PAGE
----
Syria’s Damascus International Airport has been completely shuttered, possibly for quite some time, after an unusual series of strikes in recent weeks which have been attributed to Israel. The most recent attack, on Friday, disabled both runways and damaged infrastructure used for planes to navigate, and an old arrivals hall.
Over the years, Israel has repeatedly charged Iran with smuggling weapons and missile-improving systems from Tehran to its Lebanese terror proxy Hezbollah using flights via Syria. More recently, the Israel Defense Forces’ Arabic-language spokesperson alleged that the son-in-law of Iran’s assassinated Quds Force commander Qassem Soleimani was behind such operations on civilian flights heading to Damascus.
Generally, relatively large weapons are thought to be smuggled via Syria on Iranian cargo airlines, which frequently land at Damascus International and the Tiyas, or T-4, airbase, outside of the central Syrian city of Palmyra. The weaponry is then believed to be stored in warehouses in the area before being trucked to Lebanon.
In response, Israel has in the past allegedly struck the runway at T-4. More recently, in missile strikes in April and May, a section of Damascus International near a military base was damaged in a way that shortened the length of a runway to prevent large planes from landing.
But last month, Avichay Adraee, the IDF’s Arabic-language spokesperson, accused Iran and Hezbollah of “endangering civilians” by smuggling “advanced weaponry” via civilian flights to Damascus. The weaponry Adraee was referring to was thought to be GPS components that are installed on locally produced missiles in Lebanon.
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The IDF has previously published details of underground sites in Lebanon that it alleges were used to convert simple rockets into guided missiles, using Iranian-made parts. The devices are relatively small and can instead apparently be smuggled via Syria in the baggage compartment of regular civilian flights from Tehran, such as in the case of Soleimani’s son-in-law.
Damage is seen at Syria’s Damascus International Airport, after an airstrike attributed to Israel, June 12, 2022. (SANA)
Israel realized its attacks until Friday’s strike had not prevented the transfer of Iranian weapon parts to Lebanon, according to military sources cited by Channel 12 news. The report said Israel was thwarting some 70 percent of smugglings, and had decided to further ramp up its action, which included crippling the Syrian capital’s airport.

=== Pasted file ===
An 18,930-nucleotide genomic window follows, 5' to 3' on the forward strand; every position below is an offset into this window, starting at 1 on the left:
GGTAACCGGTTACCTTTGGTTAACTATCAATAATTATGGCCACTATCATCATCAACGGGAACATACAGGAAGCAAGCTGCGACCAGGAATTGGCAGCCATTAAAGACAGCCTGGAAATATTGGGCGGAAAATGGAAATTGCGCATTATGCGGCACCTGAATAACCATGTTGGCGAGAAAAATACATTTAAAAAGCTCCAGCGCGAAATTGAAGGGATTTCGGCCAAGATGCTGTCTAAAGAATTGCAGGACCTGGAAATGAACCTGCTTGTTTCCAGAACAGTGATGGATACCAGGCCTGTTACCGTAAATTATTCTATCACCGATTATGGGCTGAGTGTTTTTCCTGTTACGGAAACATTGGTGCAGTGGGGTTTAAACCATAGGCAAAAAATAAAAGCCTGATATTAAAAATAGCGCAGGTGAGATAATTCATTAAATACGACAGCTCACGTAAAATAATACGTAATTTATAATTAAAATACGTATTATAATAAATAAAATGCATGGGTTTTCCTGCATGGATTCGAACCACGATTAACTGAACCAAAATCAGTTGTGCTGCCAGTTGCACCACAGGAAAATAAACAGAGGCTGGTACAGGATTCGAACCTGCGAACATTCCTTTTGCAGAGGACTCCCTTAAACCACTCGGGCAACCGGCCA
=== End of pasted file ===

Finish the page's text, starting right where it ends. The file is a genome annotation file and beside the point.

This photo released by ImageSat International on June 10, 2022, shows Syria’s Damascus International Airport after an airstrike attributed to Israel. (ImageSat International)
The shuttering of the Damascus airport in the most recent strike attributed to Israel, in the pre-dawn hours of Friday, will now prevent all cargo and civilian flights from Tehran — and elsewhere — from arriving. Most flights are now being redirected to Aleppo’s airport, and it remains to be seen if Iran will continue to allegedly attempt to smuggle weapons there too, until the Damascus airport is repaired.
Syria’s Transportation Ministry initially said the airport would remain closed for two days after “some technical equipment stopped functioning at the airport.” In a later statement, it said the airport would be closed for a longer period, citing “sizeable damage” to the runways and second terminal building. On Sunday, the state-run SANA broadcaster published images of repair works.
Repair works are seen at Syria’s Damascus International Airport, after an airstrike attributed to Israel, June 12, 2022. (SANA)
Israel has made no official comment on the incident, in line with its years-long policy, but in an apparent reference, IDF chief Aviv Kohavi said during a Sunday conference that in a potential war, “any national infrastructure that supports terror is a target for attack.”
Smoke rises in the countryside of Damascus, Syria, on October 30, 2021, following what Syrian state media said was an Israeli strike. (AP Photo/Omar Sanadiki)
Meanwhile, Russia lashed out at Israel following the recent strike, saying it condemned the “vicious practice” of Israeli strikes on civilian infrastructure, which it said were “provocative” and “in violation of the basic norms of international law.”
But even before the unusually bitter condemnation, Israel found itself at odds with Russia as it has increasingly supported Ukraine while seeking to maintain freedom of movement in Syria’s skies, which is largely controlled by Russia.
Still, Israeli officials have vowed to continue the campaign to prevent Hezbollah and other groups on Israel’s northern frontier from arming themselves with advanced and accurate weapons, regardless of Russian disapproval or apparent Iranian attempts to circumvent Israel’s actions. The most recent strike appears to signal exactly that.